Ferdinand Hartwig Property
Watertown Daily Times, 08 01 1907
The property at 718 West Main Street, familiarly known as the Hartwig property, was sold at sheriff's sale yesterday at 10:00 o'clock. The property was owned by Wm. Schulz at the town of Cottage Grove. The successful bidder was John W. Burns, the wood and coal dealer who bid in the property at $2,000. There were two other bidders but would have been more had the absentees not thought that the sale would have lasted longer. Mr. Burns recently bought at sheriff's sale the Northwestern Hotel property in the locality which he secured at $1,000. This gives Mr. Burns a strip of land from Main Street almost to the I. H. Henry box factory. The land purchased with the hotel property will be used for a wood and coal yard, when he will move into the residence property recently acquired.
Hartwig Home and Farm
908 Country Lane
(listed as 600 Hiawatha prior to development of adjacent subdivision)
Watertown Daily Times, 06 12 1976
click to enlarge
West of Watertown on Highway 19 there is a small settlement that at one time was part of the extensive Hartwig farms. Away from the highway in the very center of his nearly 600 acres Ferdinand Hartwig Sr. built his large brick home during the Civil War years. Before the home was finished in 1864 the family lived there in a small more temporary dwelling.
Bricks were made in the kiln on the farm, seven rooms were built into the lower level or basement, and the family did most of their living and household chores in this area. There was a large kitchen, brick ovens that baked 17 loaves of bread at a time, a buttery, a wine cellar, the bee cellar and the wood storage room with outside entrance. All had brick floors.
Above, in the parlor, living room and dining room three barrels of sugar had been mixed with the plaster to give a glazed china like look to the walls. The home had one two story section and one three story section.
At the top of the three-story section was the large room for entertaining, for sleeping or feather stripping bees. This was topped with a 20 window cupola, referred to by some as an Indian watch, but the Hartwigs used it for storage and drying corn for next season's planting. The home has deep window sills, large open stairs, and wide halls.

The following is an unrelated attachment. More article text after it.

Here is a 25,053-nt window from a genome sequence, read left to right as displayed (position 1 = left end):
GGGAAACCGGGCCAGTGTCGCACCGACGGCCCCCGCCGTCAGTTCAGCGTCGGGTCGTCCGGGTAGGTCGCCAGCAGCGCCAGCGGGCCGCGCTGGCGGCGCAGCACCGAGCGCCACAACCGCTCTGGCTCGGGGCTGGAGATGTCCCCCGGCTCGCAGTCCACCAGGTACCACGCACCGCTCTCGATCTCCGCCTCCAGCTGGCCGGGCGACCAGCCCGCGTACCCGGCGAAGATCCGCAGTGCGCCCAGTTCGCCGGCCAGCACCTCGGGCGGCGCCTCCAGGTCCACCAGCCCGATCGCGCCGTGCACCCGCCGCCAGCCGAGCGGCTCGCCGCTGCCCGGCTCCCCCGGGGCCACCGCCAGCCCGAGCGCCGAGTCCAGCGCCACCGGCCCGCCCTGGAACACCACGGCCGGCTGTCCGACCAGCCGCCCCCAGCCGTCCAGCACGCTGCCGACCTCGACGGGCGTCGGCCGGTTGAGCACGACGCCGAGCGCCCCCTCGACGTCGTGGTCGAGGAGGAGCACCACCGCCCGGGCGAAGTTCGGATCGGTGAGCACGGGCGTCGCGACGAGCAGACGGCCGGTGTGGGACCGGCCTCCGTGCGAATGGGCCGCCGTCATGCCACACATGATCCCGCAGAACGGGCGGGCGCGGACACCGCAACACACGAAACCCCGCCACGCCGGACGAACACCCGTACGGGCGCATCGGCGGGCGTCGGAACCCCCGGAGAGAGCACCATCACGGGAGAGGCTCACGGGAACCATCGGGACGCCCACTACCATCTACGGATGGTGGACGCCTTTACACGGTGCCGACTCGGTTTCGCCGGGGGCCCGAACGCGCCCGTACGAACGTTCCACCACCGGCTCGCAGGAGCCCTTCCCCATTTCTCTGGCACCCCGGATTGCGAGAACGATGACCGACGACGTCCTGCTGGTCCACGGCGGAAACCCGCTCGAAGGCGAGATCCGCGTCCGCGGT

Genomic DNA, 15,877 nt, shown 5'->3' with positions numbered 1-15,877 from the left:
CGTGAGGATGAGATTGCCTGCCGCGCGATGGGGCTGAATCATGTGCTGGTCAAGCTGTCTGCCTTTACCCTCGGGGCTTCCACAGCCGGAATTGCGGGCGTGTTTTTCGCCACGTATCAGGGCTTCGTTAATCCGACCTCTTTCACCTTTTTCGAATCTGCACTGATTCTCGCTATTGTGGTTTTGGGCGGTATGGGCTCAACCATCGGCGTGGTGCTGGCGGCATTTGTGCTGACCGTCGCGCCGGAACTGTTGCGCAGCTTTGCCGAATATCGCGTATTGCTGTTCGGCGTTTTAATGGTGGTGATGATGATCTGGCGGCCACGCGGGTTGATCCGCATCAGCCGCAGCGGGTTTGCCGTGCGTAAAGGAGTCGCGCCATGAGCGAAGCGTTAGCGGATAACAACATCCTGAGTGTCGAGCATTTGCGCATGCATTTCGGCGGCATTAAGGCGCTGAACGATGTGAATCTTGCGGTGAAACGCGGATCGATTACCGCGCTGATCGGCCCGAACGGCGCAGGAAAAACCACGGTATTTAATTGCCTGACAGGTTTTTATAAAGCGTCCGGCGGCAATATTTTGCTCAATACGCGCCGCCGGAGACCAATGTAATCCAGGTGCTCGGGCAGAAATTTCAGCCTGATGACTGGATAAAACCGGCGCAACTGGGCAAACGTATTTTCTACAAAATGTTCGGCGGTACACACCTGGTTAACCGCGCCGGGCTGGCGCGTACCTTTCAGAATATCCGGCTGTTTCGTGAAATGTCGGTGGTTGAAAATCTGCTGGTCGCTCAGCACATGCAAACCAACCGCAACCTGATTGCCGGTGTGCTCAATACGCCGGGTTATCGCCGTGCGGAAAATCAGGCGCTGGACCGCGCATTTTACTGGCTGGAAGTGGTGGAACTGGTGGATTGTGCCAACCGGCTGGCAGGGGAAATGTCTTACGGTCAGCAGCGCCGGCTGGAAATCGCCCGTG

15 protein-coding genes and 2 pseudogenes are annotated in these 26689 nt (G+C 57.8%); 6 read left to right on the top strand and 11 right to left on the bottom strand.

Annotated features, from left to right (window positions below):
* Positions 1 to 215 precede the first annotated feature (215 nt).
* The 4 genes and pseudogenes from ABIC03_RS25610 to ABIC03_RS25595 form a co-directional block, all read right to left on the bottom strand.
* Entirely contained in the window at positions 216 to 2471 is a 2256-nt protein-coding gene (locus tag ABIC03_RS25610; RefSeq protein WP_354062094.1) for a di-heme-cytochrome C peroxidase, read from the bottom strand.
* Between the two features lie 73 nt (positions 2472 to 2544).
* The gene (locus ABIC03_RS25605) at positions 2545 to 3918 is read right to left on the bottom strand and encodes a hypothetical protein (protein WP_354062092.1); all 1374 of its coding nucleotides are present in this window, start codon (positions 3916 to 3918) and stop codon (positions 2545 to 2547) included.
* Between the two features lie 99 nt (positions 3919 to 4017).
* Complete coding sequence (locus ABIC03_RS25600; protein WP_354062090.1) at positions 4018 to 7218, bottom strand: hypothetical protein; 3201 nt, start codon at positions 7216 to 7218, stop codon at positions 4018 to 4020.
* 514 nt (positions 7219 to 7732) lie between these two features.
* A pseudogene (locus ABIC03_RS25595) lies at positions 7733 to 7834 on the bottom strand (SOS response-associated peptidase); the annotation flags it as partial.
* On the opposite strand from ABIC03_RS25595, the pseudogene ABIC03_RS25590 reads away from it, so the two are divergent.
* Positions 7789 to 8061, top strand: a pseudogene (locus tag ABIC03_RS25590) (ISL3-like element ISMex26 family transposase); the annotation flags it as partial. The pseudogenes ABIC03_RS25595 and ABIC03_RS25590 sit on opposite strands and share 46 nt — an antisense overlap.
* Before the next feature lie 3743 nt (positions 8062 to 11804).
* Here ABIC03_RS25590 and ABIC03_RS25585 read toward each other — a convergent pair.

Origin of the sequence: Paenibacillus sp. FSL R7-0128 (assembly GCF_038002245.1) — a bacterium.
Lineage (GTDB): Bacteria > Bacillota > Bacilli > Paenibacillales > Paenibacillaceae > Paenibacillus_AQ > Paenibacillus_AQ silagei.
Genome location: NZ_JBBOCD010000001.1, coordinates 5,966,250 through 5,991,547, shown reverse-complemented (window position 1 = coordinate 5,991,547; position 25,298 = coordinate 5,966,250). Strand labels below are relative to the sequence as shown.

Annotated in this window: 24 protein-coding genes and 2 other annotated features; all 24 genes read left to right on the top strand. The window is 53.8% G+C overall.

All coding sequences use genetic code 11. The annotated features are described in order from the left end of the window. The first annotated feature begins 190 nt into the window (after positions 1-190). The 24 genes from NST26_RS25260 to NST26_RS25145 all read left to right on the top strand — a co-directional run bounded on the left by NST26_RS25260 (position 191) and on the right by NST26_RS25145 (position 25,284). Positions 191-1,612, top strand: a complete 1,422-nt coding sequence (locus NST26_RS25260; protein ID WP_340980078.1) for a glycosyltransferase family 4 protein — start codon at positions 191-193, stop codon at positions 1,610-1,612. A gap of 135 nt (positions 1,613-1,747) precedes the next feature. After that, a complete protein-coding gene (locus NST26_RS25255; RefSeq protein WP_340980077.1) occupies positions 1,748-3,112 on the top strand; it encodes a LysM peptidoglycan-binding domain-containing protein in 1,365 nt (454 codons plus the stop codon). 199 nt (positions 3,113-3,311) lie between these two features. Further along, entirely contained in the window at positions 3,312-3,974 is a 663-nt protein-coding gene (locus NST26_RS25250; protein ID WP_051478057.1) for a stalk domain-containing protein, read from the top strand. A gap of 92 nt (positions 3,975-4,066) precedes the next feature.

The Hartwigs had a large family of 12 children. During summer married children and grandchildren returned for long summer vacations. The original home as shown in old pictures had an iron fence.
The Hartwigs were the grandparents of Mrs. W. W. Arzberger and Harold Hartwig, two Watertown residents who remember well many of their early gatherings in this home. Mrs. Ferdinand Hartwig died in 1921 and the estate, smaller in size at that time, was purchased by a son, Reinhold Hartwig. He named it Bull Moose farms since he was quite a hunter and sportsman.
Since 1928 the home has been known as the Lunde home. The Herbert Lundes purchased the home and moved there in January 1928. The large brick home has had few changes in construction and has been well maintained through the years. The brick basement floors are now mostly concrete but the Lundes have made an effort to retain many of the original features of the home.
-- -- THE FERDINAND HARTWIG, SR. HOME & FARM (traditional name)
Aerial view of 600-acre farm
Ferdinand Hartwig (1828-1904) / Doris Otto Hartwig (1832-1921)
07 26 The home constructed in the mid-1800s by
Ferdinand G. Hartwig has now been added to the National Register of Historic
Places. The United States Department of
Interior made the designation because of the home's significance in the early
development of Wisconsin dairying. Now
owned by Kirby and Judith Brant, the home is located at
Dr. A. H. Hartwig Home on E. Main
06 11 THE SEIBEL-HARTWIG HOME
Removed in 1960 for Clyman Oil service station (Sommers in 2020)
Former home of Edward and Emil Seibel and later of
Dr. A. H. Hartwig, and then by his son, Attorney Harold W. Hartwig.
History of Watertown, Wisconsin